It looked like things were not good when Ryan Anderson had to be carried off the court on a stretcher. We knew things were bad when the Pelicans said he would be out indefinitely with a herniated disc in his back.
Now comes the news that Anderson will be out at least two months, and he’s not sure yet if he will need surgery to repair the issue. John Reid of the New Orleans Times Picayune tweeted out the details, and the comparisons are a little frightening.
Pelicans forward Ryan Anderson said before Monday night’s game against San Antonio Spurs that he will be sidelined for two months and could possibly miss the remainder of the season because of his herniated disc injury. He could require surgery.
Pelicans forward Ryan Anderson says he has a similar issue that Peyton Manning had. Manning required surgery in 2011 to repair a herniated disc in his neck that had been pressing on a nerve.
Manning bounced back (he’s still playing football this weekend) but it took time. Combine that with the long-term history of big men with back issues in the NBA and the entire thing is a little frightening for the Pelicans.
Here is what Anderson said, via the Associated Press.
“Obviously, I want to get back as soon as possible, but this is something that if I got hit again, it could be more than just career ending. I want to be careful about it,” Anderson said, speaking publicly Monday night about his injury for the first time since it occurred in a collision with Boston’s Gerald Wallace on Jan. 3. “We’re going to find out pretty soon how it’s healing and depending on if it’s healing (on its own), then we’ll just keep going with that. But if not, we’ll do the surgery.”
Anderson is probably the best stretch four in the NBA right now, He was averaging 19.8 points a game this season and hitting 40.9 percent from three, that despite battling through a fractured toe at one point this season.
The Pelicans without Anderson and also point guard Jrue Holiday have dropped five in a row, their dreams of making the playoffs this season dashed on the rocks of injuries.
Sevyn Streeter said the 76ers prevented her from singing the national anthem at tonight’s game because she was wearing a “WE MATTER” jersey:
“The Philadelphia 76ers organization encourages meaningful actions to drive social change. We use our games to bring people together, to build trust and to strengthen our communities. As we move from symbolic gestures to action, we will continue to leverage our platform to positively impact our community.”
This is a continuation of Carmelo Anthony‘s argument: The emphasis should be on action in communities and there’s no longer a place for gestures like Colin Kaepernick kneeling.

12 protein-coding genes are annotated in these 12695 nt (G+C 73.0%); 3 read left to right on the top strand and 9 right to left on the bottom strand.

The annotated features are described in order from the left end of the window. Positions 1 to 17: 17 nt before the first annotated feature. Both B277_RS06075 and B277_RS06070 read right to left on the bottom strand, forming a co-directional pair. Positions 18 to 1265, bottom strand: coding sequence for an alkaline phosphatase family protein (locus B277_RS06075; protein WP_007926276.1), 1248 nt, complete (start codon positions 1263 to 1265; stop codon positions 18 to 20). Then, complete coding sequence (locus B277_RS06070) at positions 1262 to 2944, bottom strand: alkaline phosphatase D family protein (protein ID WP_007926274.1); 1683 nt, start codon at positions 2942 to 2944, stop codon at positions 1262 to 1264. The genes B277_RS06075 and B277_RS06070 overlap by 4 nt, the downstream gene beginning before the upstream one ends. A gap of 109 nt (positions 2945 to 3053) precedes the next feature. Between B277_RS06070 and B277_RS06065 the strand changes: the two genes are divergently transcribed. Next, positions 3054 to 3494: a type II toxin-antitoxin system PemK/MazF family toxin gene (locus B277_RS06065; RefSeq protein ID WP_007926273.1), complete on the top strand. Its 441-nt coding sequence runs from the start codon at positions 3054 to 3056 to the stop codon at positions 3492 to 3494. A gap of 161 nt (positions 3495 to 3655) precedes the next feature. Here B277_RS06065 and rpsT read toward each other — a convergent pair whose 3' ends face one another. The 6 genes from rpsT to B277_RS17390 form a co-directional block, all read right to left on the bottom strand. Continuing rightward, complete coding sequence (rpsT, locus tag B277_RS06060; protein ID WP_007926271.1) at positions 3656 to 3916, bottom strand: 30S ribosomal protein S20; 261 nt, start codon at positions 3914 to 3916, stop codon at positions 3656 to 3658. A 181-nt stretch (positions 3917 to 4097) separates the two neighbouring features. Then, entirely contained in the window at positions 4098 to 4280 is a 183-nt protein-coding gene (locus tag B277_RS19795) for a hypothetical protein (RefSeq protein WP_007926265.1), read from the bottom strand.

But this needn’t be an either/or discussion. Community-based action is obviously important (though don’t assign responsibility to NBA players to fix racism). Recognizing the width and depth of the problem is necessary – which is why symbols matter, too.
Take Street’s shirt at face value. “We matter.” “Black lives matter.” What’s so offensive about that? There is no implicit “more” attached.
Yet, the 76ers found it antithetical to their brand.
This is why the widespread “unity” message preached by arm-locking NBA players left so much to be desired.
To the 76ers, unity meant silencing Streeter.
Is that what players were demonstrating on behalf of during the preseason? I’m sure that arena was much more united with a 76ers dancer singing the anthem than it would have been with Streeter spotlighted. But sometimes divisiveness is necessary to advance a cause.
If the 76ers don’t want Streeter using their platform to say “WE MATTER,” that’s their right. Not everyone has to support that choice, though.
No NBA players followed Colin Kaepernick’s lead by kneeling during the national anthem in the preseason.
But that courageous form of protest still found its way onto NBA courts.
A national-anthem singer knelt before a Kings game, and other did at a Heat game.
Another singer wanted to take a bold stance for the 76ers’ regular-season opener against the Thunder tonight by wearing a “WE MATTER” jersey, but she said the team stopped her.
A 76ers dancer performed the anthem instead:
The 76ers deserve some latitude to choose how someone uses their platform. But what about claiming black lives matter is antithetical to the 76ers’ brand?
The team did not immediately respond to request for comment. I will update if it does.
The Russell Westbrook era didn’t get off to the fastest start for the Thunder, who fell behind the 76ers early.
This Philadelphia fan got way ahead of himself (and any reasonable standard of decency).
Via Andy Bailey of Bleacher Report:
Oklahoma City responded with a 5-0 run, Westbrook scoring three points himself and assisting another basket.
The No. 28 pick, R.J. Hunter became the first first-rounder from last year’s draft to fall out of the NBA when the Celtics waived him.
He won’t be out of the league for long.
The Bulls, the only team with an open roster spot, appear close to adding him.
Shams Charania of Yahoo Sports:
Hunter belongs in the league. Though he must knock down shots far more reliably than he has, Hunter has potential as an outside shooter with complementary ball skills to provide value. Boston just had more NBA-caliber players than roster spots.
He’s far from a lock to succeed in the NBA, but I value Hunter about as much as Tony Snell – whom the Bulls just traded for an upgrade at backup point guard in Michael Carter-Williams. That they could so cheaply replace Snell makes that deal look even better.